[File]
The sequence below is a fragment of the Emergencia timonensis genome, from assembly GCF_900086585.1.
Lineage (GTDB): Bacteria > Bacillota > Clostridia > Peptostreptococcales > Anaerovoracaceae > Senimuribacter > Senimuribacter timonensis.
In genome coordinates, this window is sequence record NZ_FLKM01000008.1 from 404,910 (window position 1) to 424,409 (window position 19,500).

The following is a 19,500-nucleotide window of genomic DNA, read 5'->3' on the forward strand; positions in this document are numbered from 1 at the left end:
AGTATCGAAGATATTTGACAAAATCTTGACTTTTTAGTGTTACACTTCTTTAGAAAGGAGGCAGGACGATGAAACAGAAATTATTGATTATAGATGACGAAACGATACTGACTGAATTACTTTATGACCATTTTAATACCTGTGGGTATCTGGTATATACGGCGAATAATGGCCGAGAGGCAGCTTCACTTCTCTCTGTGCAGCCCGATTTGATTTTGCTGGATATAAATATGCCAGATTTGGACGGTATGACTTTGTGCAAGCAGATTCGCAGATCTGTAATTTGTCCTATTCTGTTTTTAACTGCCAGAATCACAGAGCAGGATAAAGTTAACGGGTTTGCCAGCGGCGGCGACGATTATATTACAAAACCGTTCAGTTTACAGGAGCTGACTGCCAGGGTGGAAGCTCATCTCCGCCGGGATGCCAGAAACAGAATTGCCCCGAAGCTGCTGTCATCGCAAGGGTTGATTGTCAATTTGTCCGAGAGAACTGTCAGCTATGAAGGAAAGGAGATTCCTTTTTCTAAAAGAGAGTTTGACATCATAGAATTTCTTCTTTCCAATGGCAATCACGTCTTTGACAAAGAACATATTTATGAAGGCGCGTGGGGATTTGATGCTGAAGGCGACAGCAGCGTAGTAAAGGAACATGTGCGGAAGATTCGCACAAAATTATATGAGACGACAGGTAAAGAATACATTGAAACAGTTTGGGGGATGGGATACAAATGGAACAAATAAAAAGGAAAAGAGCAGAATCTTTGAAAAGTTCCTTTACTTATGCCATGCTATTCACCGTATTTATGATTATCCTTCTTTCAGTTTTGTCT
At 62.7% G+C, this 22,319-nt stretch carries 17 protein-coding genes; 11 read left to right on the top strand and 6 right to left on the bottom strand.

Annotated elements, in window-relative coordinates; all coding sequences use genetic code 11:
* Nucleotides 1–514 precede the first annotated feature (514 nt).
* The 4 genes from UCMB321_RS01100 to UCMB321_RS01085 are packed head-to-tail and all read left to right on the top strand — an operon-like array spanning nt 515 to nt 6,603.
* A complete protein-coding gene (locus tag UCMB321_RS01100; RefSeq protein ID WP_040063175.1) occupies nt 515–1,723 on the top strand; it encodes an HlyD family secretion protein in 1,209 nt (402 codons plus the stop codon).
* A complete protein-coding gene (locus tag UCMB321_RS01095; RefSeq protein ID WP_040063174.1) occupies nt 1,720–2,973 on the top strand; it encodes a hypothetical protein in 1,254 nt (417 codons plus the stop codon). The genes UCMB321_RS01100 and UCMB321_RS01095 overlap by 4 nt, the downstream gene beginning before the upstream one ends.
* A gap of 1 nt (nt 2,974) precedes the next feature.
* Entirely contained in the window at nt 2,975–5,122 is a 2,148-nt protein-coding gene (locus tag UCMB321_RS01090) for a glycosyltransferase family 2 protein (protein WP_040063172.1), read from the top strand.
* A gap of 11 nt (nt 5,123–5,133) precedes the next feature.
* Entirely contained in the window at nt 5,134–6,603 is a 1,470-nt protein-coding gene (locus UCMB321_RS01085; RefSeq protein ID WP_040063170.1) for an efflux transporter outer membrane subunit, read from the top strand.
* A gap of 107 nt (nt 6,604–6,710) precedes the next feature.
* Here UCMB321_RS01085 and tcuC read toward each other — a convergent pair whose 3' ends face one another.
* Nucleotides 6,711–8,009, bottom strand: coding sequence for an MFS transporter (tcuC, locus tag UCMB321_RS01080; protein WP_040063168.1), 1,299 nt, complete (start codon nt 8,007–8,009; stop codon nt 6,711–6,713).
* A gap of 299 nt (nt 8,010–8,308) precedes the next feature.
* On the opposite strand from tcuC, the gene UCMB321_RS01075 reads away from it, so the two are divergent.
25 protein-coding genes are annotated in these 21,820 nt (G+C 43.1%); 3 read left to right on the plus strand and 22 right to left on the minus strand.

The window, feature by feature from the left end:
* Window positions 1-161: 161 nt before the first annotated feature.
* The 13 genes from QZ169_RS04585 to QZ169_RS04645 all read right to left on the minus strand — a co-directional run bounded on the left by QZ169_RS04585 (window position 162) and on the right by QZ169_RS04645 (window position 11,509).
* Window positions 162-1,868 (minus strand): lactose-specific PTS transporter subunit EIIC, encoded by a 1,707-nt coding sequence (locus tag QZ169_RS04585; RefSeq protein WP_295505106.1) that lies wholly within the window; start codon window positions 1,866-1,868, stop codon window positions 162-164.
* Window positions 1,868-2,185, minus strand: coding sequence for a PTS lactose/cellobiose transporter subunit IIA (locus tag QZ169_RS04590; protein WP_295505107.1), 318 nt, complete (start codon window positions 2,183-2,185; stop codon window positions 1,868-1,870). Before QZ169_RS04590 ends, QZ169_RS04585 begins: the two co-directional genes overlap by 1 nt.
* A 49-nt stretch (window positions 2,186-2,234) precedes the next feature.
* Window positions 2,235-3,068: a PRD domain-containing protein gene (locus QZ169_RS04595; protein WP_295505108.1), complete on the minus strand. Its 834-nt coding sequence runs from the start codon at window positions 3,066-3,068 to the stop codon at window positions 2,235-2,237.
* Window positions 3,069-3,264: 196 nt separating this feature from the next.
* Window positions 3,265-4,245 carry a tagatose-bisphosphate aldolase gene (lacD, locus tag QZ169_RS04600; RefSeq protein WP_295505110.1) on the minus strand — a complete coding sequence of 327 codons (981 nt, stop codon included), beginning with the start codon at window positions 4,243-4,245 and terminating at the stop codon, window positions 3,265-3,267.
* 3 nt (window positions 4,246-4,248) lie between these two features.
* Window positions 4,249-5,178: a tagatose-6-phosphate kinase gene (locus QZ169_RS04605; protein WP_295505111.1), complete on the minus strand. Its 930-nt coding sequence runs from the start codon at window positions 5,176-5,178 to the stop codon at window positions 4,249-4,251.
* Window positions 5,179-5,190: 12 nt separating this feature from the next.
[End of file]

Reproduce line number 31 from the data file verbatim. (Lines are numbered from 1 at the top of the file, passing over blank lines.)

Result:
* 3 nt (window positions 4,246-4,248) lie between these two features.